Sunday, December 18, 2011

Ideas for Getting Better Buy in and Learning

Ideas for Getting Better Buy-In and Learning

Student Buy in

1. Constantly make something important to their brain (say, “Wow, this is so good that…” Or, “If you learn nothing else all day, listen closely and remember this…”)

2. Get students out of their seats for a quick energizer every 8-15 minutes (it bumps up Cortisol, Dopamine and Norepinephrine, all of which help strengthen memory formation)

3. Every single key idea, repeat after me (“Now we just learned there are four seasons. How many seasons are there?”)

4. Use acronyms

5. Use priming ALL Day long (“Earlier I said we have 4 seasons and the coldest one is W-I-N________?”) They spell out the rest of the word.

6. Use partners more often. (“We just learned the four seasons. Now, please stand up. Great. Find a neighbor and point to him or her say, “You’re it!. Great. Now, between you and your neighbor, see if you can remember all four seasons.”) Then do error correction.

7. Use their body more often, like every 15-30 minutes to connect with content. (“We just learned the four seasons. Now, let’s burn them into our brain in a fun way. Please stand up. Great. With your body, show your neighbor, you wiping sweat off your forehead. That’s summer. Great. Now show your neighbor raking up leaves. That’s fall. Etc.”)

8. Put key ideas up on posters around the room. Ask kids to stand up, find a partner and take them to the poster. Then they review the material using the poster as a helper.

9. Use peg systems

10. Use spatial learning and associate concepts to places in the room. Take a key idea like cumulus clouds and go to a corner of the room with the kids. Ask them to look up in the corner and imaging HUGE rain clouds in the ceiling corner. Imaging the rain. Repeat after me: “Cumulous clouds means.. rain (or whatever).”

Knowing these are good. Actually doing them-all day long, every day of the week, is how you get miracles.

Make it happen.

Wednesday, December 7, 2011

Speech and Language Developmental Milestones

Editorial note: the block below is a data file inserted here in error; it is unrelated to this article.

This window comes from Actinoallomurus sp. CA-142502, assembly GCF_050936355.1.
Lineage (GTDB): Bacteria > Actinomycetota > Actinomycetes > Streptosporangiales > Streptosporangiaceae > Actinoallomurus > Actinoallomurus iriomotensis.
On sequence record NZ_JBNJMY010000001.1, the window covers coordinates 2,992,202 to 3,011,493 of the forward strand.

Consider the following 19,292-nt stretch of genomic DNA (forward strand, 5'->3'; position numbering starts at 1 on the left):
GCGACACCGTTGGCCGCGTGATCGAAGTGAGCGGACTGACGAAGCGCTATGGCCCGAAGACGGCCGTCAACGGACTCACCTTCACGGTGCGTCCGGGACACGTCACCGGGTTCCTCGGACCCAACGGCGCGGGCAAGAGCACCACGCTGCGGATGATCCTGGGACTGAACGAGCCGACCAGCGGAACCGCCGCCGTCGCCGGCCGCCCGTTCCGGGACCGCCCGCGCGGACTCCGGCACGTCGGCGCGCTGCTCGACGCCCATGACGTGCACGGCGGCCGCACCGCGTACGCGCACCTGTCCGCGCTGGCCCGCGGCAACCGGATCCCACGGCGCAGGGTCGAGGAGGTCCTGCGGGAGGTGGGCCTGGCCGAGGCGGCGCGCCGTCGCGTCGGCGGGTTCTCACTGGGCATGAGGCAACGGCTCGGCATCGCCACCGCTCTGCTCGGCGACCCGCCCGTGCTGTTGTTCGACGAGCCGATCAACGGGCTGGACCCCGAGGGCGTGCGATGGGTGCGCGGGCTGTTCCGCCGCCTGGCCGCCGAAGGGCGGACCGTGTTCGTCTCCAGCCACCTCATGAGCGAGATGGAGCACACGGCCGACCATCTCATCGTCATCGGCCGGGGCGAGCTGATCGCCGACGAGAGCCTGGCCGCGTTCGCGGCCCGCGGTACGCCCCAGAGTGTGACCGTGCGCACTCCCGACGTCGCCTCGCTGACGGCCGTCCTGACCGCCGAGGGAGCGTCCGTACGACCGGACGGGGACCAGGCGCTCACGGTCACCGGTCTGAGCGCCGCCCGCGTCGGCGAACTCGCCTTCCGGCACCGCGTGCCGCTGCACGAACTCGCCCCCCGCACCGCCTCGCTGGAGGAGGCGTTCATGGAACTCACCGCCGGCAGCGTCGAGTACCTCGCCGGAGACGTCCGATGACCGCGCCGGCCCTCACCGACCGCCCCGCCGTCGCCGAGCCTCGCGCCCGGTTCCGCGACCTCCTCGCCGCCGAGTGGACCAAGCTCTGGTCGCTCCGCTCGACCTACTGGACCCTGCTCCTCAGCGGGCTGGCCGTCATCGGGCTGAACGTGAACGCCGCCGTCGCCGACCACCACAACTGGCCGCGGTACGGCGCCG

From NIDCD National Institute on Deafness and other Communication Disorders

Speech and Language Developmental Milestones

On this page:

How do speech and language develop?

The first 3 years of life, when the brain is developing and maturing, is the most intensive period for acquiring speech and language skills. These skills develop best in a world that is rich with sounds, sights, and consistent exposure to the speech and language of others.

There appear to be critical periods for speech and language development in infants and young children when the brain is best able to absorb language. If these critical periods are allowed to pass without exposure to language, it will be more difficult to learn.

What are the milestones for speech and language development?

The first signs of communication occur when an infant learns that a cry will bring food, comfort, and companionship. Newborns also begin to recognize important sounds in their environment, such as the voice of their mother or primary caretaker. As they grow, babies begin to sort out the speech sounds that compose the words of their language. By 6 months of age, most babies recognize the basic sounds of their native language.

Children vary in their development of speech and language skills. However, they follow a natural progression or timetable for mastering the skills of language. A checklist of milestones for the normal development of speech and language skills in children from birth to 5 years of age is included on the following pages. These milestones help doctors and other health professionals determine if a child is on track or if he or she may need extra help. Sometimes a delay may be caused by hearing loss, while other times it may be due to a speech or language disorder.

What is the difference between a speech disorder and a language disorder?

Children who have trouble understanding what others say (receptive language) or difficulty sharing their thoughts (expressive language) may have a language disorder. Specific language impairment (SLI) is a language disorder that delays the mastery of language skills. Some children with SLI may not begin to talk until their third or fourth year.

Children who have trouble producing speech sounds correctly or who hesitate or stutter when talking may have a speech disorder. Apraxia of speech is a speech disorder that makes it difficult to put sounds and syllables together in the correct order to form words.

What are voice, speech, and language?

Voice, speech, and language are the tools we use to communicate with each other.
Voice is the sound we make as air from our lungs is pushed between vocal folds in our larynx, causing them to vibrate.
Speech is talking, which is one way to express language. It involves the precisely coordinated muscle actions of the tongue, lips, jaw, and vocal tract to produce the recognizable sounds that make up language.